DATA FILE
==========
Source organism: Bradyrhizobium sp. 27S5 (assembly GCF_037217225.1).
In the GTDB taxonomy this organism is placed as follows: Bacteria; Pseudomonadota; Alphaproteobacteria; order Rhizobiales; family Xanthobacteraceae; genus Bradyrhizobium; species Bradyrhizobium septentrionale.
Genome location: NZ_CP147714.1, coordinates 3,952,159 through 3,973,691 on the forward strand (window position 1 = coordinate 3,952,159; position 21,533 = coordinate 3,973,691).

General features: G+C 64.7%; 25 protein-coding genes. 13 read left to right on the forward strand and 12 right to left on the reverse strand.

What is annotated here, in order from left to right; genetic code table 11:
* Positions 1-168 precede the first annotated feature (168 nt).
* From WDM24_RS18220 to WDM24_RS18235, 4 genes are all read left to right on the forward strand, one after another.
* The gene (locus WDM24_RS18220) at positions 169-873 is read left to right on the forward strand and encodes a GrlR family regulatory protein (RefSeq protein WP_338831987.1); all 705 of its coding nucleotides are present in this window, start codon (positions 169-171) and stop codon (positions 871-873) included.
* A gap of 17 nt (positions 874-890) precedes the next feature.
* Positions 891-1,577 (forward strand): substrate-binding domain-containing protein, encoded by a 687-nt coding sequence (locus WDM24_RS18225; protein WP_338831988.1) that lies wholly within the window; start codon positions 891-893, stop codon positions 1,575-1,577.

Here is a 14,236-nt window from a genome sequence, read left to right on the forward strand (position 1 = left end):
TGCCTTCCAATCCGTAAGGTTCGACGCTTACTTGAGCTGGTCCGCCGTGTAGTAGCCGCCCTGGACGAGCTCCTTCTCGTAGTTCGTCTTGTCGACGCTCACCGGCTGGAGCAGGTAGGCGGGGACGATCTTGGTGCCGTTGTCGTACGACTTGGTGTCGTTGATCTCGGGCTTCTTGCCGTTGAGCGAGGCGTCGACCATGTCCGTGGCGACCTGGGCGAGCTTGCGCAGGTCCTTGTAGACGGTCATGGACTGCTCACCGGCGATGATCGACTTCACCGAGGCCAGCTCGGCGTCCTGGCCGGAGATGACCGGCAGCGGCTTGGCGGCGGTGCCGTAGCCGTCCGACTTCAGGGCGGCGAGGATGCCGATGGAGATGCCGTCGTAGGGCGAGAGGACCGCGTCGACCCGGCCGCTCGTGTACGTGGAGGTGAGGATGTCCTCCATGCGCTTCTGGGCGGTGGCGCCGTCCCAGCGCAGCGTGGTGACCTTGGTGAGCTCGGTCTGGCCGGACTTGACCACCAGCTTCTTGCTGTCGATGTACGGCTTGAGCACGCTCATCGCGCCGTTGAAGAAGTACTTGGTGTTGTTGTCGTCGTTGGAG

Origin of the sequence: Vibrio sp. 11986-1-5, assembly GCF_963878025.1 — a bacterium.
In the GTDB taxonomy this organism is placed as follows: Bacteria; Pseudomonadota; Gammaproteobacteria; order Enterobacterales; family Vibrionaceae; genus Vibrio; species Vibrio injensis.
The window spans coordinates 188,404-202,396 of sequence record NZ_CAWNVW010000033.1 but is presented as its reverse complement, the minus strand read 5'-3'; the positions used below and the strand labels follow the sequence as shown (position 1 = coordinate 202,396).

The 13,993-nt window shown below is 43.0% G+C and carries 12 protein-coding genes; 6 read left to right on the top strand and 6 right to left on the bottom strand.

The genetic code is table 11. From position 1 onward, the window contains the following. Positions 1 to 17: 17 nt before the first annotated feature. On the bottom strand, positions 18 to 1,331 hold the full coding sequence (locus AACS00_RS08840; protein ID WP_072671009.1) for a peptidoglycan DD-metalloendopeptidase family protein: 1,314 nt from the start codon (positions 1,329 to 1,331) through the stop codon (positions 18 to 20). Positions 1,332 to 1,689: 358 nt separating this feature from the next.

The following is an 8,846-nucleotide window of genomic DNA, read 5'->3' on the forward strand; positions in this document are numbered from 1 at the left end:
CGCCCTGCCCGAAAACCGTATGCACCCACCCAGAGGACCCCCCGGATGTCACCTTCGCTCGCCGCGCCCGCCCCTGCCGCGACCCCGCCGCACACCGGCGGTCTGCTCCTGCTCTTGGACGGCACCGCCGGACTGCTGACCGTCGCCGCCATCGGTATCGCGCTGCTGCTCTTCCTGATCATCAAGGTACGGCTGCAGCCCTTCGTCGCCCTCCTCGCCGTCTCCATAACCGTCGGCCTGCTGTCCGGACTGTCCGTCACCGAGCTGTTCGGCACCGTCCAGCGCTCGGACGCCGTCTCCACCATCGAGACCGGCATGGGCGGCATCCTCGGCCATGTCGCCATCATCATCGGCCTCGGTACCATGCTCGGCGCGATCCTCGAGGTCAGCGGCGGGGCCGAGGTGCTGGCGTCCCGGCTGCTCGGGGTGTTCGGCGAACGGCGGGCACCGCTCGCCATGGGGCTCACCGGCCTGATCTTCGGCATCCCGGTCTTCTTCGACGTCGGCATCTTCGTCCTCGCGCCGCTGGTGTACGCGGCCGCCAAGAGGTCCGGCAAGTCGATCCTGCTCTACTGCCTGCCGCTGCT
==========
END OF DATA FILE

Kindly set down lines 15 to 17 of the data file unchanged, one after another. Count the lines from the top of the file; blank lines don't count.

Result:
The window spans coordinates 188,404-202,396 of sequence record NZ_CAWNVW010000033.1 but is presented as its reverse complement, the minus strand read 5'-3'; the positions used below and the strand labels follow the sequence as shown (position 1 = coordinate 202,396).

The 13,993-nt window shown below is 43.0% G+C and carries 12 protein-coding genes; 6 read left to right on the top strand and 6 right to left on the bottom strand.

The genetic code is table 11. From position 1 onward, the window contains the following. Positions 1 to 17: 17 nt before the first annotated feature. On the bottom strand, positions 18 to 1,331 hold the full coding sequence (locus AACS00_RS08840; protein ID WP_072671009.1) for a peptidoglycan DD-metalloendopeptidase family protein: 1,314 nt from the start codon (positions 1,329 to 1,331) through the stop codon (positions 18 to 20). Positions 1,332 to 1,689: 358 nt separating this feature from the next.